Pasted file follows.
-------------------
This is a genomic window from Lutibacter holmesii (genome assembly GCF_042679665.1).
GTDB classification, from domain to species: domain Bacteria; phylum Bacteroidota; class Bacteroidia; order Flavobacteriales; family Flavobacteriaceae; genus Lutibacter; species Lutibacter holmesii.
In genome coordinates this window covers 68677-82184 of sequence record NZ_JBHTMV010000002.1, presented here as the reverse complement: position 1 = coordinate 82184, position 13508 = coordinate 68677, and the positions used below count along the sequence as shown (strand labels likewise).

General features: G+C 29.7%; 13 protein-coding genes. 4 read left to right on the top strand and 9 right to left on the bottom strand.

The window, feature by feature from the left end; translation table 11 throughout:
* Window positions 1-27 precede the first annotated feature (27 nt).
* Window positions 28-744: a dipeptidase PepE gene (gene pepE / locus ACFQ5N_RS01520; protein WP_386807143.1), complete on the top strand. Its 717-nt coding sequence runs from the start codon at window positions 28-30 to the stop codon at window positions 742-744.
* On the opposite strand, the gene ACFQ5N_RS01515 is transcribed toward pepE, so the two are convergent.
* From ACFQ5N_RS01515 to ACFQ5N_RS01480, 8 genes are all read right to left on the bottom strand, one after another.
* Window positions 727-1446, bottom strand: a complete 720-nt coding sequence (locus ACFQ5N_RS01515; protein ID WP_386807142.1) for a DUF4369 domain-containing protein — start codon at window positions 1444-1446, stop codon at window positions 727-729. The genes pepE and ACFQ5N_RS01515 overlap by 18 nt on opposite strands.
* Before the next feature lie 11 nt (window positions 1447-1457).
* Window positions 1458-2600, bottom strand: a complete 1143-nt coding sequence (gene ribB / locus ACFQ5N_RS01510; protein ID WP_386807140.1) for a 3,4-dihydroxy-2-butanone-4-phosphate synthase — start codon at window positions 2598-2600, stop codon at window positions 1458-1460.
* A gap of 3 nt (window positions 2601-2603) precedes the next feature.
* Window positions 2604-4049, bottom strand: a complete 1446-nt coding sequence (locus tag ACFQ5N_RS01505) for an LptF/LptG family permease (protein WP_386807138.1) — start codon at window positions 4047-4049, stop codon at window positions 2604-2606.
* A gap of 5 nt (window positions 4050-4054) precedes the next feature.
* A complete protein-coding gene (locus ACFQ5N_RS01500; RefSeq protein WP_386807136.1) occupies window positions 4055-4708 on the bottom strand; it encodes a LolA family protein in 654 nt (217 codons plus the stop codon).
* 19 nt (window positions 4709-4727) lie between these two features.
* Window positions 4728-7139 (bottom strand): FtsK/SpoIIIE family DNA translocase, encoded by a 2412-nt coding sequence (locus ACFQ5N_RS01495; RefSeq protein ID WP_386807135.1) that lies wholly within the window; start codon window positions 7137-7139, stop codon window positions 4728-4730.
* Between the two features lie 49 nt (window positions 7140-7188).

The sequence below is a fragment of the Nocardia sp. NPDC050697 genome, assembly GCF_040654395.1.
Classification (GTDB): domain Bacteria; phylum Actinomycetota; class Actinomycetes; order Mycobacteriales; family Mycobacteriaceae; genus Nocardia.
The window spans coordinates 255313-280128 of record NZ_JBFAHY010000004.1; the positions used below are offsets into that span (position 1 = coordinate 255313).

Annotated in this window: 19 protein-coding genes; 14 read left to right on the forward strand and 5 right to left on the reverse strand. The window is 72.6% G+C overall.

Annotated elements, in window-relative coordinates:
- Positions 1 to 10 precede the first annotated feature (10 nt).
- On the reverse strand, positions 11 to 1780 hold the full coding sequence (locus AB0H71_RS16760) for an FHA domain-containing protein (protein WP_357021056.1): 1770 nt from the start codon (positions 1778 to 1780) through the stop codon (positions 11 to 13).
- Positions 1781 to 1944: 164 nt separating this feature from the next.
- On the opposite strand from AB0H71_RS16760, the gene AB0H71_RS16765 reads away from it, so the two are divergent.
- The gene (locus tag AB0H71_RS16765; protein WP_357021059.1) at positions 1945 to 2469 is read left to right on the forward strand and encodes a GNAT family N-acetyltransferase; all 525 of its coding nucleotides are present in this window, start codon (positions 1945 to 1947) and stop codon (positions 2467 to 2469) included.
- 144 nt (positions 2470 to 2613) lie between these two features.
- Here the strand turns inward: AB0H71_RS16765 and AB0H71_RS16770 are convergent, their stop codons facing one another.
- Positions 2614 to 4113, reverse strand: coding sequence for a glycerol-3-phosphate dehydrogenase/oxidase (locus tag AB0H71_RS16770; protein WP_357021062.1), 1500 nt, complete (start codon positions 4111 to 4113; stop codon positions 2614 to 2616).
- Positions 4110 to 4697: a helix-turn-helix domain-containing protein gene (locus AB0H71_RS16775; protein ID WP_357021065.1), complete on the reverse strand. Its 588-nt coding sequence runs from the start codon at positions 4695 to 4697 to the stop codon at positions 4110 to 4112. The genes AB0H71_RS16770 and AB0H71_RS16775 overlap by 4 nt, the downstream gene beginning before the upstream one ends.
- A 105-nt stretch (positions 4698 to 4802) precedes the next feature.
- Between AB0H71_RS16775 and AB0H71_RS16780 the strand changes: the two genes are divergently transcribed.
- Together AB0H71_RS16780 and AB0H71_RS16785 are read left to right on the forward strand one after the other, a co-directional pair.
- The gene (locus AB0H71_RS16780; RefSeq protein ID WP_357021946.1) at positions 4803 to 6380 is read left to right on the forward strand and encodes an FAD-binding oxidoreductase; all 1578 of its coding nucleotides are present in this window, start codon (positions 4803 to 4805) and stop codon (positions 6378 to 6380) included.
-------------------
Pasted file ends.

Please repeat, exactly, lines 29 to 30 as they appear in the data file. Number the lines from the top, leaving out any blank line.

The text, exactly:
- The gene (locus tag AB0H71_RS16765; protein WP_357021059.1) at positions 1945 to 2469 is read left to right on the forward strand and encodes a GNAT family N-acetyltransferase; all 525 of its coding nucleotides are present in this window, start codon (positions 1945 to 1947) and stop codon (positions 2467 to 2469) included.
- 144 nt (positions 2470 to 2613) lie between these two features.